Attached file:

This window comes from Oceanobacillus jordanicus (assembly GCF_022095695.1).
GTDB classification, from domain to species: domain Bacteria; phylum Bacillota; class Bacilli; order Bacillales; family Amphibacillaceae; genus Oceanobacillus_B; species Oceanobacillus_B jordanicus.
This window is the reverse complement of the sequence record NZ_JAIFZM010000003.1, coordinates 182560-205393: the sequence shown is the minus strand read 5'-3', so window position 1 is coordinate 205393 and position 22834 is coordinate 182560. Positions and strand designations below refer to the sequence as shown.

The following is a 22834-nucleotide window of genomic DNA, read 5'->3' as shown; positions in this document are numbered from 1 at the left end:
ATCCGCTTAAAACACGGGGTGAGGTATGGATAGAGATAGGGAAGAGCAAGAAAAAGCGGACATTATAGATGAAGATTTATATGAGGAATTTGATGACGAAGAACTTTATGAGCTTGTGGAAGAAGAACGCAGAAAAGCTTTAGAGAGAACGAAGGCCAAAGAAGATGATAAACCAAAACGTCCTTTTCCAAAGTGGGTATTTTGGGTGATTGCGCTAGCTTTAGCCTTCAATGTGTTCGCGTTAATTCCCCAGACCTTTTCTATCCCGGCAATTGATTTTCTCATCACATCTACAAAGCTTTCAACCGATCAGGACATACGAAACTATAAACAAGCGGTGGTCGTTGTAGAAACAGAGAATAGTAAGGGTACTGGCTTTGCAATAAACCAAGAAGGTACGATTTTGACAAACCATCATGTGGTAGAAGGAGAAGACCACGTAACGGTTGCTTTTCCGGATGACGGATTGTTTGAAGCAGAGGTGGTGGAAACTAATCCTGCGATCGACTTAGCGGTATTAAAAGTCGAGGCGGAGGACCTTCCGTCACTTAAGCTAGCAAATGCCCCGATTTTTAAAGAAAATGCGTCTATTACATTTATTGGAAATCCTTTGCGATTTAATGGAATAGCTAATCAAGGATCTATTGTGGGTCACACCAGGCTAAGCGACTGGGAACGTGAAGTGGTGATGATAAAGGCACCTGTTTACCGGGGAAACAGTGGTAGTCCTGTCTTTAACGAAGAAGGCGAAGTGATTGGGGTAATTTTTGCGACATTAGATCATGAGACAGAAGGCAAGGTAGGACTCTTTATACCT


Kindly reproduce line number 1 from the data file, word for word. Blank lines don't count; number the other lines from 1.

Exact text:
This window comes from Oceanobacillus jordanicus (assembly GCF_022095695.1).